2013-09-12 / News

Amazon.com publishers fly local mystery writer to Washington state

By Ken Shane


Islander John Enright is expected to release his third book March 2014. His first novel, “Pago Pago Tango,” is a nominee for best paperback original by Deadly Pleasures mystery magazine. 
Courtesy/John Enright Islander John Enright is expected to release his third book March 2014. His first novel, “Pago Pago Tango,” is a nominee for best paperback original by Deadly Pleasures mystery magazine. Courtesy/John Enright Jamestown author John Enright recently took an all-expenses-paid trip to Seattle to attend a writers conference for authors who specialize in mysteries and thrillers.

The conference was sponsored by Thomas & Mercer, the publishing unit of Amazon.com that concentrates on the genre. Thomas & Mercer have published Enright’s first two novels, with a third planned for next year.

Enright, who is originally from Buffalo, N.Y, spent 26 years living in American Samoa. While in the South Pacific, he taught at American Samoa Community College and ran an environmental nongovernmental organization. He also served as a historic preservation officer. Enright and his wife, artist Connie Payne, returned from the Pacific and settled in Jamestown six years ago.

Enright’s first novel, “Pago Pago Tango,” was published last year by Thomas & Mercer. It was the first in a series set in American Samoa and features a local detective. The second novel in the series, “Fire Knife Dancing,” was published earlier this year. A third is planned for March 2014.

Several months ago, Enright received an email from Thomas & Mercer inviting him to the August conference. In the intervening time, he received further information about the event from the company. It had made all the travel arrangements for him. The attendees were all authors the company has published this year, about 50 in all.

According to Enright, the conference took place because Amazon.com prides itself on going in new directions and thinking long term. It also helps that the company is flush with cash and enjoys being flamboyant, he says. According to Enright, the publisher’s staff is young and competitive.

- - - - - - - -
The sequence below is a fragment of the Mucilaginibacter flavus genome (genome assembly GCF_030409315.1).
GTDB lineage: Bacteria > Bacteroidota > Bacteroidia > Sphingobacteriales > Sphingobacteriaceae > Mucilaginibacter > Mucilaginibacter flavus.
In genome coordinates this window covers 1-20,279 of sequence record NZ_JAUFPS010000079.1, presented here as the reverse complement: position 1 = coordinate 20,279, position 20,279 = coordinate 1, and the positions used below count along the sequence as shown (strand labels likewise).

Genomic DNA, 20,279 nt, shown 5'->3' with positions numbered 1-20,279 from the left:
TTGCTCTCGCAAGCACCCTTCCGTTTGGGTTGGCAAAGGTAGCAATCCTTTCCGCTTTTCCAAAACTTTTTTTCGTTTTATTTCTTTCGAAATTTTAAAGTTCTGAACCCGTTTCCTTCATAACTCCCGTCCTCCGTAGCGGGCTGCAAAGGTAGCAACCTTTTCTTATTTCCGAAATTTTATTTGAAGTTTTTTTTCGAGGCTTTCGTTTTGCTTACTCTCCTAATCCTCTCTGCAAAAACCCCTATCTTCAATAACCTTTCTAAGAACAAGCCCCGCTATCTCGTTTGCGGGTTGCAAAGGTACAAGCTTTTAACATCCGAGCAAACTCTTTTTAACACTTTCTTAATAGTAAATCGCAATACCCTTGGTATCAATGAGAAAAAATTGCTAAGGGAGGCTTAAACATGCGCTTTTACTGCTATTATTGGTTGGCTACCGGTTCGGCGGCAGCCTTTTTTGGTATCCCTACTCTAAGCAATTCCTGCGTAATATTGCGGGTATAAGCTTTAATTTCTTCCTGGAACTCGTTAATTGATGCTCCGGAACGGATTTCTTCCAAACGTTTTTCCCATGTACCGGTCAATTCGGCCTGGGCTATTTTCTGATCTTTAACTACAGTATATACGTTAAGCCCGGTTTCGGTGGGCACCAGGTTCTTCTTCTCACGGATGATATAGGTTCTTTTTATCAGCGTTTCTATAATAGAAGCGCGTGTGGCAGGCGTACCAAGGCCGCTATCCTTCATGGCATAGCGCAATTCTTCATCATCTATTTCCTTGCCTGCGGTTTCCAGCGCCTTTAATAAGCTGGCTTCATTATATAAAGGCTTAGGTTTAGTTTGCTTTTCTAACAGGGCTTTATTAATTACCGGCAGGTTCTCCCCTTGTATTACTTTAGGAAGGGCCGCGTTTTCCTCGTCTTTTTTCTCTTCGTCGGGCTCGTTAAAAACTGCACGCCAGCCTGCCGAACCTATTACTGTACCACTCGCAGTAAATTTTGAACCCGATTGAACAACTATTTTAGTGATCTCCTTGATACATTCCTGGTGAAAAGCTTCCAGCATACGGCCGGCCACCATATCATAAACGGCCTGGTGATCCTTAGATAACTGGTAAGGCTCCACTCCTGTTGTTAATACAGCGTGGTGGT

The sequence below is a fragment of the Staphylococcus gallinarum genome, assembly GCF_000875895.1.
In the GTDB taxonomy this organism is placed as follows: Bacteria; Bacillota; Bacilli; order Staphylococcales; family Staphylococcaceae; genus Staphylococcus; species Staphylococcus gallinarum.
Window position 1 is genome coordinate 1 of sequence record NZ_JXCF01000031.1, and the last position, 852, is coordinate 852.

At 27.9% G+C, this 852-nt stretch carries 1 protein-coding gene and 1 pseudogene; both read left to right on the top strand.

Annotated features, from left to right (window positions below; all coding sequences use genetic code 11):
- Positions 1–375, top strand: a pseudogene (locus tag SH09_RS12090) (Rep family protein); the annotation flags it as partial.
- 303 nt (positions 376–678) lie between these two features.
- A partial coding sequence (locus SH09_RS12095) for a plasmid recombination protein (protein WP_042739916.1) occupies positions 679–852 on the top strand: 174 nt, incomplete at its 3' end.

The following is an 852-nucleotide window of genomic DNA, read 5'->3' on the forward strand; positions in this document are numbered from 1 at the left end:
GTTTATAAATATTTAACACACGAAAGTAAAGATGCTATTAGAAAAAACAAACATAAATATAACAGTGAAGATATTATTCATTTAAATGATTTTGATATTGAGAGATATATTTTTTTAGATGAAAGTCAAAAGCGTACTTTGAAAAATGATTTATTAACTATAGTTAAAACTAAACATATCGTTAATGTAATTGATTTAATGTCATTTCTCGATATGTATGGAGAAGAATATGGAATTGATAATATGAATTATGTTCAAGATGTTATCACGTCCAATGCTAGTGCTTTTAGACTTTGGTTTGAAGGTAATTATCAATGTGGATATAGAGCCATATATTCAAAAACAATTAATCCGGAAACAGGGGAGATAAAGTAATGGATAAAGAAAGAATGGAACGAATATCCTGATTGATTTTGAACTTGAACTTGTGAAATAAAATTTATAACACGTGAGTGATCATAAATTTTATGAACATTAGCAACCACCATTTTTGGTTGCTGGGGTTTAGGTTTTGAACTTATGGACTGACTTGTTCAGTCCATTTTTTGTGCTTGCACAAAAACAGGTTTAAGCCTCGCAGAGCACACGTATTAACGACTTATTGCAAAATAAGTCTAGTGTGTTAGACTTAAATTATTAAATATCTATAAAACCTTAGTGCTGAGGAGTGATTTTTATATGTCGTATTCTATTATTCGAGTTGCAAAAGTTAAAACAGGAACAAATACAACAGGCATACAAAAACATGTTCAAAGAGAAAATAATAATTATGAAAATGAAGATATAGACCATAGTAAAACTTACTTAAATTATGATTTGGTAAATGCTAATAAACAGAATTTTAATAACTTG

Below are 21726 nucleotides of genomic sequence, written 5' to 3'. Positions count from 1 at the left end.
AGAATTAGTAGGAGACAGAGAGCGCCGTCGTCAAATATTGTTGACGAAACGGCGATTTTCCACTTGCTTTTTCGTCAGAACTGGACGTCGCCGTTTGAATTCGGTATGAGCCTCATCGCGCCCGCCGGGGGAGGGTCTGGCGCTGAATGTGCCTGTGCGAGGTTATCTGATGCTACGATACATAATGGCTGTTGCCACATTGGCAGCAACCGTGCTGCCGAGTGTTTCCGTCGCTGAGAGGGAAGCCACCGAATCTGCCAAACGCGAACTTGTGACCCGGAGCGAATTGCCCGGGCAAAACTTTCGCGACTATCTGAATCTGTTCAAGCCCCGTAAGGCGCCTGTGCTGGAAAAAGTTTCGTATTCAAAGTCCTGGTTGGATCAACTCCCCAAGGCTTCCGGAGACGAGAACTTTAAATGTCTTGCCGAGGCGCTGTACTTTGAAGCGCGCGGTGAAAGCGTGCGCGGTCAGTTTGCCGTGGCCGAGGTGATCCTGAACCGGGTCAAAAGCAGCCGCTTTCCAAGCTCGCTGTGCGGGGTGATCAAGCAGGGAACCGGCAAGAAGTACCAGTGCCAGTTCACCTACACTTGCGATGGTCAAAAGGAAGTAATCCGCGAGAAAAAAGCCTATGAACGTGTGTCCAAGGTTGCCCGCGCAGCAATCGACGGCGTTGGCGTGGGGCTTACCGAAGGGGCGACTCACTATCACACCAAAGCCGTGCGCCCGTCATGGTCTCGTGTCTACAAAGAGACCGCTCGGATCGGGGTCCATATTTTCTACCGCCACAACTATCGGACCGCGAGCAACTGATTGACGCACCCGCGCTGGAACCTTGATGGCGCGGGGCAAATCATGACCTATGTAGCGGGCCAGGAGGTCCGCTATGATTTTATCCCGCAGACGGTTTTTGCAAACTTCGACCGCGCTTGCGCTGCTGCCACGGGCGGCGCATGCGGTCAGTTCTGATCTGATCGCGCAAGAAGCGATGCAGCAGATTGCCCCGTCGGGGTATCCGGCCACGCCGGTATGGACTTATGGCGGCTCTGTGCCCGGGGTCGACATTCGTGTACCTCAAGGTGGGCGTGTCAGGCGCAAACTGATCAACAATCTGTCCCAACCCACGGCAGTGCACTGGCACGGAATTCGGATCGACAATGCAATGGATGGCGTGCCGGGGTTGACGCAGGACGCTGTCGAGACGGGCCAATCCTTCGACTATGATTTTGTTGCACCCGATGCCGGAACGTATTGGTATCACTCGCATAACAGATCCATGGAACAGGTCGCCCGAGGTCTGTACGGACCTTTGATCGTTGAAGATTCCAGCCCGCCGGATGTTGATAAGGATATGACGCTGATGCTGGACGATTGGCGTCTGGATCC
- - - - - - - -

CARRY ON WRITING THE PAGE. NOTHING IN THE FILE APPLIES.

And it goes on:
“One senior editor told me that at Amazon.com, they throw you in the deep end,” Enright said. “If you don’t drown, you can hang around.”

The conference got off to a good start for Enright when he was met at the airport in Seattle by a limousine and taken to the Westin Hotel. At the hotel, he was met by a portrait photographer and stylists who were there to take photos of each author. A cocktail party followed the photo session.

The next morning, attendees were taken on a tour of the Amazon.com campus in Seattle. They listened to presentations from senior people at Thomas & Mercer. In the afternoon there was a boat ride around Lake Washington that included a barbecue luncheon, followed by a banquet at the Chihuly Garden & Glass Museum that is located at the base of Seattle’s iconic Space Needle.

The next day was devoted to a variety of panel discussions. Enright sat on a panel with other writers called, “Setting: Time and Place Boundaries in Fiction.”

There were additional panels on writing, publishing, self-promotion and branding.

That evening the authors were divided into small groups and taken to some of the finest restaurants in the city. Enright and his group dined at an Argentinean steakhouse called El Gaucho.

To Enright’s delight, it was quite extravagant.

Enright said a lot of the authors at the conference were people who had been writing for a long time. As genre writers, they have learned not to expect much from publishers, so there was a certain amount of apprehension among the group at the outset, said Enright. No one was quite sure of Amazon.com’s motives in bringing them all together and showing them such a grand time.

According to Enright, as the conference progressed, attitudes began to loosen.

“A lot of them were quite suspicious about all of this,” Enright said. “For them it was quite bizarre. They weren’t used to being treated like this. I think they were wondering if they would have to do the dishes later.”

The publishers described the conference as an experiment. In the eyes of the authors who attended, Enright said it was a complete success.

However, Enright admits he is unsure how the company would quantify success.

“Genre writers do not expect to be treated as anything special,” Enright said. “Word will spread quickly in the industry. Also, I suppose each of us brought away ... a tip or two on how to better develop or market our product.”

That will work to Amazon’s eventual benefit, he added.

There are some developments in the publishing world that explain the treatment that Thomas & Mercer afford their authors. Traditional publishers have been abandoning their mystery and thriller lists in search for bombshell bestsellers. A number of the writers at the conference were “stolen” from other publishers because Thomas & Mercer was able to offer them a better deal.

There is also the fact that a mystery writer, Agatha Christie, is the best-selling author of all time. Her catalog still brings in $4 million per year in publishing income.

While he was in Seattle, Enright learned his first novel had been nominated for a prestigious Barry Award for best paperback original. The award was established by the staff of Deadly Pleasures mystery magazine. It will be presented at a conference of mystery writers in Albany, N.Y., on Sept. 19.

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